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Why Robinhood Stock Lost 17% in October

By Jeremy Bowman – Nov 9, 2021 at 12:50AM

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A disappointing earnings report sent the stock falling.

What happened

Shares of Robinhood Markets (HOOD -3.59%) pulled back in October, after the company issued a disappointing third-quarter earnings report, with revenue falling sequentially from the second quarter. According to data from S&P Global Market Intelligence, the stock finished the month down 17%.

The stock drifted downward for much of the month before falling sharply on Oct. 27.

HOOD Chart

HOOD data by YCharts

So what

Robinhood shares dipped 10.4% on Oct. 27, after the company badly missed estimates in its third-quarter earnings report. 

A person trading stocks on their smartphone

Image source: Getty Images.

Revenue in the quarter rose 35% to $365 million but, that was down from the second quarter as the boom from the Dogecoin rally faded. That result badly missed estimates at $431.5 million, as the company noted that crypto activity declined from the second quarter, which led to a sharp slowdown in new accounts and even a decline in total funded accounts on the platform. Funded accounts dipped slightly from 22.5 million in the second quarter to 22.4 million, and assets under custody fell from $102 billion to $95 billion.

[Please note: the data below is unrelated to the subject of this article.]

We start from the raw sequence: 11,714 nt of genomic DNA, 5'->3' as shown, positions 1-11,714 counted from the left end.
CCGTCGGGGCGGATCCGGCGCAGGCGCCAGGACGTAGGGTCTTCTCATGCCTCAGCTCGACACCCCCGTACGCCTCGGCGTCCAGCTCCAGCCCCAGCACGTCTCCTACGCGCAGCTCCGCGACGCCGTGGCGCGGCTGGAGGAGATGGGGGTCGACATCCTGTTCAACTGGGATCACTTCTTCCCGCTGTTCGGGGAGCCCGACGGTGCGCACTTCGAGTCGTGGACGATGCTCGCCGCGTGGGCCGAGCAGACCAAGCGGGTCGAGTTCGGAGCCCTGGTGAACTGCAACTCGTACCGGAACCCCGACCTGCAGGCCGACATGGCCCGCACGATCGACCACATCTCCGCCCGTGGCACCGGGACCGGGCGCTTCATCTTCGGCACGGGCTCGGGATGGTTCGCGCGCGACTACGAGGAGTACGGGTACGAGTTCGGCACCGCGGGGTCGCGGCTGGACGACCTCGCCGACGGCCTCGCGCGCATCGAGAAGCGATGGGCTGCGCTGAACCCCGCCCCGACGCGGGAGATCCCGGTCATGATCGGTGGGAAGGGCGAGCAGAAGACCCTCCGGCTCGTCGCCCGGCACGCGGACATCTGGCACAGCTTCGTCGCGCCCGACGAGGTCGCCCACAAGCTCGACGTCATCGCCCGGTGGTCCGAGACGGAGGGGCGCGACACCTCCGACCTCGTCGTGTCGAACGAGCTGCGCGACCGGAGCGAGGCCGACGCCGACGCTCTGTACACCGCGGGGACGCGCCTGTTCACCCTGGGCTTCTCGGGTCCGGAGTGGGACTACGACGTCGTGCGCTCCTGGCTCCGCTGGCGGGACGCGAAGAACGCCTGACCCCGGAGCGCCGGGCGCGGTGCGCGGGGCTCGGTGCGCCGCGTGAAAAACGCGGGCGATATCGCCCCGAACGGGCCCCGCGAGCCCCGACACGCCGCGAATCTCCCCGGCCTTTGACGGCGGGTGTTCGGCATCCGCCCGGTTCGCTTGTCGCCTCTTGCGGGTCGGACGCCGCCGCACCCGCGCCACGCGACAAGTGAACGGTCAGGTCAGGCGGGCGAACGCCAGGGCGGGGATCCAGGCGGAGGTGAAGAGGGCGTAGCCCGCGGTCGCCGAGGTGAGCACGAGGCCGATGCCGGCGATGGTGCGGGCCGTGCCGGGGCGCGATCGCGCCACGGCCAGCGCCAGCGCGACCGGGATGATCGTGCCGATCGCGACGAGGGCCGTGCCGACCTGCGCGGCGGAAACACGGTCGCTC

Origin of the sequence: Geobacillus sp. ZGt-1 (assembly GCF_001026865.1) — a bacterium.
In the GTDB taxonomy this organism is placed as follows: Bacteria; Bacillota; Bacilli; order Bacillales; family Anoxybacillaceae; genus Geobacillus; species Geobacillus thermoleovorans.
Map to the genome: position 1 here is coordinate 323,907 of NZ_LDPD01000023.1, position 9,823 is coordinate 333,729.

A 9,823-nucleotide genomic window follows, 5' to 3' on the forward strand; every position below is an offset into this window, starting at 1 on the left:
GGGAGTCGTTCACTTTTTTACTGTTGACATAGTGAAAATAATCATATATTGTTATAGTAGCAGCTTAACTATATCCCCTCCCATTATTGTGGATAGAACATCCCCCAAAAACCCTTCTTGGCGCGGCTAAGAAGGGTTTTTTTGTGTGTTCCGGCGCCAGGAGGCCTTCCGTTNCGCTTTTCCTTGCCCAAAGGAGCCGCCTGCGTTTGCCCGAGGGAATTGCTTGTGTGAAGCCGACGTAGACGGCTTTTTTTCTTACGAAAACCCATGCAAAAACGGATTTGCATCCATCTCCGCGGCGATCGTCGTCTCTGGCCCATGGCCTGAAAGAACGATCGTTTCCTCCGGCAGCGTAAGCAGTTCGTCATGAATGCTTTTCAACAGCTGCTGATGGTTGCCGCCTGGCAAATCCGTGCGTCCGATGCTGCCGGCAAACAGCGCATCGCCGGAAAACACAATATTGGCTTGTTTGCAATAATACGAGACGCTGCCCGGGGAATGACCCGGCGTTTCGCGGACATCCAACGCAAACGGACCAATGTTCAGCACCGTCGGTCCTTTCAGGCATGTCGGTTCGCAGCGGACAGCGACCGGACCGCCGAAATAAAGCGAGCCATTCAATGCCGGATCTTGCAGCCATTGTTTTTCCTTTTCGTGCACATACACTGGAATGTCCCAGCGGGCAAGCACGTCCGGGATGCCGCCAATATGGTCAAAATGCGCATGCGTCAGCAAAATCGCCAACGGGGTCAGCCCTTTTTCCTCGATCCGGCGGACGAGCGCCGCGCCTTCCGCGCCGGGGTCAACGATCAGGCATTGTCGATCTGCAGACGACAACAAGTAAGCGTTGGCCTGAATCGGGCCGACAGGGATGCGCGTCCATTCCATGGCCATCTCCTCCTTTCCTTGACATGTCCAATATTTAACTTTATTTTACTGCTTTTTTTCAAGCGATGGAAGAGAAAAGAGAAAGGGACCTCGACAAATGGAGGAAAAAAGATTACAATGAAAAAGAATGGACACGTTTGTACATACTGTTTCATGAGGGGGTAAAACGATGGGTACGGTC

Robinhood also saw an adjusted EBITDA profit of $59 million flip to a loss of $84 million, and on a GAAP basis, the company reported a loss of $2.06 per share, worse than expectations at $1.37.

The app-based financial brokerage also offered underwhelming guidance, calling for revenue of $325 million in at most in the fourth quarter, saying that seasonal headwinds and lower retail trading activity would affect results. It also expected 660,000 new accounts in the period, similar to the third quarter. Robinhood's Q4 revenue forecast was far short of the analyst consensus at $498 million.

Now what

Analysts responded to the report by lowering their price targets, and the report, only Robinhood's second as a publicly traded company, raises doubts about the company's growth potential. Robinhood has disrupted the financial services industry and has won a following, especially among millennials and Gen Z, but with no commissions and a business model that relies on payment for order flow, the volatility is likely to continue. The boom in the second quarter driven by Dogecoin may prove to be temporary.

Robinhood is making progress, improving its platform by rolling 24/7 customer service phone support and introducing crypto wallets, which shows it's focused on providing value for its customers. Still, investors should expect slower growth for at least the next quarter or two, as new accounts have slowed and the company is lapping the trading boom during the pandemic.

Jeremy Bowman has no position in any of the stocks mentioned. The Motley Fool has no position in any of the stocks mentioned. The Motley Fool has a disclosure policy.

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